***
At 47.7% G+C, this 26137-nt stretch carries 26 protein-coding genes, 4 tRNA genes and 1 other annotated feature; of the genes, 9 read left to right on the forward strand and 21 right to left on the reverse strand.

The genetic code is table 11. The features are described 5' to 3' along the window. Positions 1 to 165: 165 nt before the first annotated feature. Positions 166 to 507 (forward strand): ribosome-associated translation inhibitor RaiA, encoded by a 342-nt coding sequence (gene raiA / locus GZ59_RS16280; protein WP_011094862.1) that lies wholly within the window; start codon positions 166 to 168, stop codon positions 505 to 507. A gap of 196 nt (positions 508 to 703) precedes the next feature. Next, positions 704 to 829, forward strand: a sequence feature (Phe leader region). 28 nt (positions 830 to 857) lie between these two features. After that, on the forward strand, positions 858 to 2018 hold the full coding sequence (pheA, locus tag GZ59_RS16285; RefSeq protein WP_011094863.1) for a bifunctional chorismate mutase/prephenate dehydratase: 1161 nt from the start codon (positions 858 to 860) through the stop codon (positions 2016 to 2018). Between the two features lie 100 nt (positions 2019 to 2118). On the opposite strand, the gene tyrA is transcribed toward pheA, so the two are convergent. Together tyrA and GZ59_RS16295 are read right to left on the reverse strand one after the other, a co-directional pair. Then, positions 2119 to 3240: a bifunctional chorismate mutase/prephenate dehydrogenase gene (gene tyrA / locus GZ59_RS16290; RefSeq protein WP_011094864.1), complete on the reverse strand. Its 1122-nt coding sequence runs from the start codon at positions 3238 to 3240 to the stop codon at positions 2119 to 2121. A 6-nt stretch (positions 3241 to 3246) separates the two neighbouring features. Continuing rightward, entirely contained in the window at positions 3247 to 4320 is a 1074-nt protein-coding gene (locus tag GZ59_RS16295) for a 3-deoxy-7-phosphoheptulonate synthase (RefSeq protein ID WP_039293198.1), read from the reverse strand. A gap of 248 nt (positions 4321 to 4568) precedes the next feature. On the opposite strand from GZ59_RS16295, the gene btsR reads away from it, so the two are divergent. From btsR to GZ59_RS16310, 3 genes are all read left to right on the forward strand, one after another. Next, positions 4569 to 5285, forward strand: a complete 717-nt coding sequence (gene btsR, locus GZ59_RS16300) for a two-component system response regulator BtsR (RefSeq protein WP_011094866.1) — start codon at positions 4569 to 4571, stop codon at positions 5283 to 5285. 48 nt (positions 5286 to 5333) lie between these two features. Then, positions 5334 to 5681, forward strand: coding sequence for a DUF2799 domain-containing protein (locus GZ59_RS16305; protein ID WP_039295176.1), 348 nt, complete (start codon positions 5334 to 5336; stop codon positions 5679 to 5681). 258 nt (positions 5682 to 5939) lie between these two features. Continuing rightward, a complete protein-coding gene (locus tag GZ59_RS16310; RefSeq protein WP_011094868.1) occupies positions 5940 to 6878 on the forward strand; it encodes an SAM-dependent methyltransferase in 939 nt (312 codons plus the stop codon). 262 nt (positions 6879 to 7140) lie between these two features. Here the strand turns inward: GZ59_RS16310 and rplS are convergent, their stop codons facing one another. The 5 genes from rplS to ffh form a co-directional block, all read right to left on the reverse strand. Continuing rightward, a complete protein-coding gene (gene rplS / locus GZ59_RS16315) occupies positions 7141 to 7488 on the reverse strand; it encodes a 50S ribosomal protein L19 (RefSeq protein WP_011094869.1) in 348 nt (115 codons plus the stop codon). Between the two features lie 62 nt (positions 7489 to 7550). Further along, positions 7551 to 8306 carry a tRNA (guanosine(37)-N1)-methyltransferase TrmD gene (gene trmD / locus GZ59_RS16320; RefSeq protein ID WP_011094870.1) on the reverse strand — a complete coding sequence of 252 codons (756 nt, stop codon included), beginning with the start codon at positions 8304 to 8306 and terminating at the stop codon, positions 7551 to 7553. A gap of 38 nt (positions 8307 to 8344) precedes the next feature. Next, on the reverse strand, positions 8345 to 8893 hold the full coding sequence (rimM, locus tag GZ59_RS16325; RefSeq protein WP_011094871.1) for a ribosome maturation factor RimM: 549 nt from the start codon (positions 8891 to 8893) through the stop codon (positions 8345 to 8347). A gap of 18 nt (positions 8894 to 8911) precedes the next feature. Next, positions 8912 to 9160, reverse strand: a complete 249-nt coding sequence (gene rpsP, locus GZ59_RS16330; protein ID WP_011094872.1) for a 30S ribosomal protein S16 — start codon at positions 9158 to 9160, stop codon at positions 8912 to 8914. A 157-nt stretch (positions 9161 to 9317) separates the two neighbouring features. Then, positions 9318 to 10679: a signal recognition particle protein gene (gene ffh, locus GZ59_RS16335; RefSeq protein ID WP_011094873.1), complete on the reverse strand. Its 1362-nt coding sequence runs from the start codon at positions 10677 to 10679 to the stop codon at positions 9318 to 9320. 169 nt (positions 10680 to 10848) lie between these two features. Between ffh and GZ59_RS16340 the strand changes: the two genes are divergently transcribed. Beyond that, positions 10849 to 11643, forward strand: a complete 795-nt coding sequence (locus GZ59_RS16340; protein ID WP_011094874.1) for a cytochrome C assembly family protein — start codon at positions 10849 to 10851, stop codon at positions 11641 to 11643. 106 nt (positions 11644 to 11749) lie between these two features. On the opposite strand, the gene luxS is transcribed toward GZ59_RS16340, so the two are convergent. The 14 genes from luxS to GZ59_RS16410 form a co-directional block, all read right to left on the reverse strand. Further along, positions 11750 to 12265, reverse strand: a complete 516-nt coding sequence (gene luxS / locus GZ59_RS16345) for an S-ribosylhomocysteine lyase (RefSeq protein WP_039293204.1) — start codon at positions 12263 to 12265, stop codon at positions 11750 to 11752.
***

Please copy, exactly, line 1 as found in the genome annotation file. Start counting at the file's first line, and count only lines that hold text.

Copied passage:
At 47.7% G+C, this 26137-nt stretch carries 26 protein-coding genes, 4 tRNA genes and 1 other annotated feature; of the genes, 9 read left to right on the forward strand and 21 right to left on the reverse strand.